You’ve spoken about your love of, really, the creativity of the scientific enterprise, and that you see in our time, science providing raw material for all kinds of new forms of expression also, in the humanities, and that you — as a scientist, you get to never stop asking, “Why?” [laughs]

Tarter: Yes. You never have to grow up. There are always — you can keep asking questions, and then you can try and find answers, which will probably lead to a lot more questions. Science is all about finding answers to questions that no one else has yet found an answer to. It’s about puzzle-solving. It’s about mystery. It’s about challenges. It’s fun. I mean, it is so rewarding to understand something for the first time that no one else has been able yet to understand, and to pass that information along and then go on to the next question that is inspired by what you’ve just understood. So I think we need to tell our students that science is a fantastic way of spending a career and having fun and being challenged and never being bored.

Tippett: I’ve spoken with mathematicians and physicists who point out the difference between arithmetic, or just the math that people learn in school, and the beauty and excitement of mathematical thinking. I feel like what you have is this kind of cosmic thinking, based on the science you do.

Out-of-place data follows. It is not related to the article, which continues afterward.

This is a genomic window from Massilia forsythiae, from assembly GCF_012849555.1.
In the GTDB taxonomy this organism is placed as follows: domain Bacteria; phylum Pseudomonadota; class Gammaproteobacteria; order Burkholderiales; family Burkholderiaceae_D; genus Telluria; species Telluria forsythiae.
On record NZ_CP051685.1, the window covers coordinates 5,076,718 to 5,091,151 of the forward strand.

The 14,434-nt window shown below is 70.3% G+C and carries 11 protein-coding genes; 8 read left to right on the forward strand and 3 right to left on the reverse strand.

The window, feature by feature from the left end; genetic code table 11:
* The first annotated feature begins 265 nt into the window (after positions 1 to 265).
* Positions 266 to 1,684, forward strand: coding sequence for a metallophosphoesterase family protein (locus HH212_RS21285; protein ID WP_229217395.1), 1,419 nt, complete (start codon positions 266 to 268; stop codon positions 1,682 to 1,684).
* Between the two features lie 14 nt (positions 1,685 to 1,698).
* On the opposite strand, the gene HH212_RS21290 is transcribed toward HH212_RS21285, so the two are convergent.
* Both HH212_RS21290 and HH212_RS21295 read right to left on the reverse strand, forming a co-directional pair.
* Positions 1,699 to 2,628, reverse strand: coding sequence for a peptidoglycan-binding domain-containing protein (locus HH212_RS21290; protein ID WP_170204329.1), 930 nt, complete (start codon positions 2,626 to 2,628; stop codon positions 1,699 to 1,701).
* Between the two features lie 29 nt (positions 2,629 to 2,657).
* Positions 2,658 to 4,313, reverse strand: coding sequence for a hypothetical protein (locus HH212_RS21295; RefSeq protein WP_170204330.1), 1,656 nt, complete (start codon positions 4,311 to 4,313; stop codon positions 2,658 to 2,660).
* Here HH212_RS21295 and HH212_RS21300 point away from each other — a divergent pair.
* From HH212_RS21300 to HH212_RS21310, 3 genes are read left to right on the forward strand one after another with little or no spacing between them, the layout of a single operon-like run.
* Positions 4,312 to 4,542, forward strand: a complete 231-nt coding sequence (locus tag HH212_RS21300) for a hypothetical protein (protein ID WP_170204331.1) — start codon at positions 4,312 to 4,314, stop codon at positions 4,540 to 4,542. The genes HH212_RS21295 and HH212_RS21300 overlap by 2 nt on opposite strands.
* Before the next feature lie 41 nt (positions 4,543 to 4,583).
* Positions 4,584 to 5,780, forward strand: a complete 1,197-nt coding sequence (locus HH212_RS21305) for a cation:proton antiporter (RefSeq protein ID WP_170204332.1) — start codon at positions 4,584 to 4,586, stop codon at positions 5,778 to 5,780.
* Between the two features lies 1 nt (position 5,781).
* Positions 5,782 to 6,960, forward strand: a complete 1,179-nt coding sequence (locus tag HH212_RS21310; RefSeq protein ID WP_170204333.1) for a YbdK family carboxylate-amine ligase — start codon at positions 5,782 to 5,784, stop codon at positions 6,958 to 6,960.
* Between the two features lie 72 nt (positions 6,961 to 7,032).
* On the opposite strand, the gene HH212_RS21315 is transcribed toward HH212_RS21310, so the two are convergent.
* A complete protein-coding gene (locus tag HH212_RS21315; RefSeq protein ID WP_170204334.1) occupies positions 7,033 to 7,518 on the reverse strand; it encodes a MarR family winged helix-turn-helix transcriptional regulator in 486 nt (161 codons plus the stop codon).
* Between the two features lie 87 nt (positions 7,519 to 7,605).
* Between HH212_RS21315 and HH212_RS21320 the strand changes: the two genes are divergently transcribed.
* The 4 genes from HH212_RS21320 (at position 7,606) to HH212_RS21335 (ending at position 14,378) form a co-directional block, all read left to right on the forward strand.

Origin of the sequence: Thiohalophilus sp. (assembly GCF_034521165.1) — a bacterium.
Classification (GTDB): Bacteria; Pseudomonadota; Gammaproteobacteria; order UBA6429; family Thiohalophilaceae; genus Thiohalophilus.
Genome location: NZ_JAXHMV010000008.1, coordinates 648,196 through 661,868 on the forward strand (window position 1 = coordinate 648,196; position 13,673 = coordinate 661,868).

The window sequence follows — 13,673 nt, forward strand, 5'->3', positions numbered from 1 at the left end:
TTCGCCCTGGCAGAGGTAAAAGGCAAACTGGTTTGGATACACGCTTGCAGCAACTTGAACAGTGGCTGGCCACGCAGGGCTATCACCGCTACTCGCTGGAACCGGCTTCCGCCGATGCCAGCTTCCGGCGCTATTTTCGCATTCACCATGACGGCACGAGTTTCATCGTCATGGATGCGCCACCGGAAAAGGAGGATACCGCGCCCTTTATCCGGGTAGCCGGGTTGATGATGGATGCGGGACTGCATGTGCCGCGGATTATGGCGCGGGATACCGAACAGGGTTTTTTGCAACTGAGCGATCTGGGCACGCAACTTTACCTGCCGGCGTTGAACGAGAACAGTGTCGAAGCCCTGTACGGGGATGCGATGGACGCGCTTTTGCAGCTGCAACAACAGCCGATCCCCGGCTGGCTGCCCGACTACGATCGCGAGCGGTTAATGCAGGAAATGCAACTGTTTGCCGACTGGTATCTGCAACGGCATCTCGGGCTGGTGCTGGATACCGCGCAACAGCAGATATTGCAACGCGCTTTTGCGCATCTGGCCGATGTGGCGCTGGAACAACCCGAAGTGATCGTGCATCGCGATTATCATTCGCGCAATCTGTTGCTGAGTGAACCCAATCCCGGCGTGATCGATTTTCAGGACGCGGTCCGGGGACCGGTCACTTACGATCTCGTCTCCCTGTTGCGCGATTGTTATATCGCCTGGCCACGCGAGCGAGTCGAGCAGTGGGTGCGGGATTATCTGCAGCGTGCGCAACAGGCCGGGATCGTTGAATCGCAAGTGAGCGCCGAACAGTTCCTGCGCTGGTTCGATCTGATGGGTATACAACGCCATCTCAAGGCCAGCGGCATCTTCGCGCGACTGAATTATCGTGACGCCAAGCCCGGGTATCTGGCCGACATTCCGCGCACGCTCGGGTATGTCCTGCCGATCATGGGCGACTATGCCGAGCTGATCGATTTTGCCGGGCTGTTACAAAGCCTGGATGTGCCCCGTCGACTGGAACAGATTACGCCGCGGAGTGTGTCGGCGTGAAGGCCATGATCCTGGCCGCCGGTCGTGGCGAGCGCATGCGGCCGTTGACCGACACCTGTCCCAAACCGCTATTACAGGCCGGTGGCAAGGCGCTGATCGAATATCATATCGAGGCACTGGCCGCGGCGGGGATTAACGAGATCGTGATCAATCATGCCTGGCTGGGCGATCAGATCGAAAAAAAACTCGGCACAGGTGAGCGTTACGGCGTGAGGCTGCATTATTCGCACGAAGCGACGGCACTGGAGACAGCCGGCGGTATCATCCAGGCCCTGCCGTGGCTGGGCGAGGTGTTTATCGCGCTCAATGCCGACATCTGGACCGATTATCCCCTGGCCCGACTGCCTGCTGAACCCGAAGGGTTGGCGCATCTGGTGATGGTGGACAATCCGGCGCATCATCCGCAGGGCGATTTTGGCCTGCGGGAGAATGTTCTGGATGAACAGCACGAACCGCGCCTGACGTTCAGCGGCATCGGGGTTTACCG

Tarter: Yeah, I like to give people homework assignments at the end of a lecture and tell them, as soon as they get back to their devices, to open up their profiles and change them so that the first thing they say about themselves is that they’re an earthling, and then to start acting like that. So this cosmic point of view — seeing yourself in a much larger context of both space and time — is, I think, really going to be fundamental to us having a long future. I think that Caleb Scharf, who’s the chairman of the astrobiology department at Columbia, has a lovely phrase, like one of Philip Morrison’s — he says that on a finite world, and the Earth is definitely finite, a cosmic perspective is not a luxury, it’s actually a necessity. So I keep trying to encourage people to think about themselves in a larger framework.